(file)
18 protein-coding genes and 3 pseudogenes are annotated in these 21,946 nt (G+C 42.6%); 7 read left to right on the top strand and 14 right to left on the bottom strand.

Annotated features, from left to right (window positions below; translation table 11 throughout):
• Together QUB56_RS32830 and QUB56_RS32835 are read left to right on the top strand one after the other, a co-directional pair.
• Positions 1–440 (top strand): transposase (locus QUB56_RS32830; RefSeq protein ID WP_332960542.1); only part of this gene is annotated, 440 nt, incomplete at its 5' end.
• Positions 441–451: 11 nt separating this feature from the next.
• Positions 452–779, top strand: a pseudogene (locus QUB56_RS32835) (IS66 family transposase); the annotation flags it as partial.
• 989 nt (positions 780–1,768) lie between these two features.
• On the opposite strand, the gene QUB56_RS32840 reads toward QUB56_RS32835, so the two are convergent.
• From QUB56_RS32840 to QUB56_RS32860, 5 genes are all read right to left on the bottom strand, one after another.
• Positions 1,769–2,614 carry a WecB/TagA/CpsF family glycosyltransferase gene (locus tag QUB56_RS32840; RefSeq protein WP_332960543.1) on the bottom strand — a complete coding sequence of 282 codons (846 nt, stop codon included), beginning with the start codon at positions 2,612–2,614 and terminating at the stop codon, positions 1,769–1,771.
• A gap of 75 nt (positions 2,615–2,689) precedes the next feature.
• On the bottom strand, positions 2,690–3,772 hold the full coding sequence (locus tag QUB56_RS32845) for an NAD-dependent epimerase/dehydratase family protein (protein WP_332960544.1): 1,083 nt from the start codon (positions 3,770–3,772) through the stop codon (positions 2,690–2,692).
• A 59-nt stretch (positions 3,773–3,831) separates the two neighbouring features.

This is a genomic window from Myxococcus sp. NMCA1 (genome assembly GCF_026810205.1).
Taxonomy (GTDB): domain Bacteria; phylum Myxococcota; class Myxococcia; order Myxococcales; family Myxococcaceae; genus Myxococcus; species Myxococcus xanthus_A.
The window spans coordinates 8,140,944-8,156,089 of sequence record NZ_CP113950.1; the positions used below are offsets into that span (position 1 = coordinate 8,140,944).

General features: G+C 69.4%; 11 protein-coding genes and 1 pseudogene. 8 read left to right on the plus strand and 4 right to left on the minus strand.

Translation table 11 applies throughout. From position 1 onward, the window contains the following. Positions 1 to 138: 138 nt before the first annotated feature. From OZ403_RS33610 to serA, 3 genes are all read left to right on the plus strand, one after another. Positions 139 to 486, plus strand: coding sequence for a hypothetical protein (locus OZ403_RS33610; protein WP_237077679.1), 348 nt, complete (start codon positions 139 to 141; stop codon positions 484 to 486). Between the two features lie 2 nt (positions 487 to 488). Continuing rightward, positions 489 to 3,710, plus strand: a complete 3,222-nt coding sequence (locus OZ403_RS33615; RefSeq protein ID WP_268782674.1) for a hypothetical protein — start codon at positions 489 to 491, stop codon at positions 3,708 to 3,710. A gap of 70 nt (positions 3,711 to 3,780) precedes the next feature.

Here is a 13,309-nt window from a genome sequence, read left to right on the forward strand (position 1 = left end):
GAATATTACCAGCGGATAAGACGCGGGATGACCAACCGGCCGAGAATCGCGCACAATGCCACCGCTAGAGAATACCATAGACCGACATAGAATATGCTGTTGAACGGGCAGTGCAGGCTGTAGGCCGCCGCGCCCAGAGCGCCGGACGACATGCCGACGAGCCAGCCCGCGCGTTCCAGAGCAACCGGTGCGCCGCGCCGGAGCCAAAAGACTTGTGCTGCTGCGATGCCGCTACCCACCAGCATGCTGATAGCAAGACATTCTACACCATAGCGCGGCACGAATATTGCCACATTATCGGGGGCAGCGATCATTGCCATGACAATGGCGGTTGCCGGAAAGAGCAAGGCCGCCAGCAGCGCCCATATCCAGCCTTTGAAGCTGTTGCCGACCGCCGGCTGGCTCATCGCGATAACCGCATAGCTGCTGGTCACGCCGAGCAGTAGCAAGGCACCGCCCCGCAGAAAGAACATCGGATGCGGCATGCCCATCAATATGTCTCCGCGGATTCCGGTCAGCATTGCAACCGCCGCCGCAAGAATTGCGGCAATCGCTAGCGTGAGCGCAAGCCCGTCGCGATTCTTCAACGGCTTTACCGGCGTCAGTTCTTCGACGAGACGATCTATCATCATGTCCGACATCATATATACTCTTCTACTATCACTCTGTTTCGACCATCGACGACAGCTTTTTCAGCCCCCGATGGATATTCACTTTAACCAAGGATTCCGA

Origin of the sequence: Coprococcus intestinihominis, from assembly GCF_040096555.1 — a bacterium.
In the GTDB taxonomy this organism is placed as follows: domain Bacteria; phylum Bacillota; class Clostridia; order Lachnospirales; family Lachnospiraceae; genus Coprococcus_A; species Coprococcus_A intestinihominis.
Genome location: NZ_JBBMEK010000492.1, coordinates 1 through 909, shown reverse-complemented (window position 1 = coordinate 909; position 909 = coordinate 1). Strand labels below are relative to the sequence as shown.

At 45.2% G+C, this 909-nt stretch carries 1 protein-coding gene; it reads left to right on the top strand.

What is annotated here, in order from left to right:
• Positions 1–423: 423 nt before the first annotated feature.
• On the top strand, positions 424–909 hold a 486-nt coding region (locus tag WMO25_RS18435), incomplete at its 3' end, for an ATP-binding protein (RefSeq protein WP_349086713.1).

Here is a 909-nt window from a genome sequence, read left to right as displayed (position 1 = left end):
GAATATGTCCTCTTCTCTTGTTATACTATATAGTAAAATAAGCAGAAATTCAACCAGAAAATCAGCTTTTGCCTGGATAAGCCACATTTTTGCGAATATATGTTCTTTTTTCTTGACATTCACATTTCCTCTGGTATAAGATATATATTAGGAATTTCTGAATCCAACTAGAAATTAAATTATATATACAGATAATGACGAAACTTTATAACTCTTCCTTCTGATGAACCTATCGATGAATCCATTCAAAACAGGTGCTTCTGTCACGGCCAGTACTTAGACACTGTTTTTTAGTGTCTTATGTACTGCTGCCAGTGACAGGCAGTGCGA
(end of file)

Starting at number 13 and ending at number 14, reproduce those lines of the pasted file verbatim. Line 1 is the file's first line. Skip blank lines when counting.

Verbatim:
• A 59-nt stretch (positions 3,773–3,831) separates the two neighbouring features.

This is a genomic window from Myxococcus sp. NMCA1 (genome assembly GCF_026810205.1).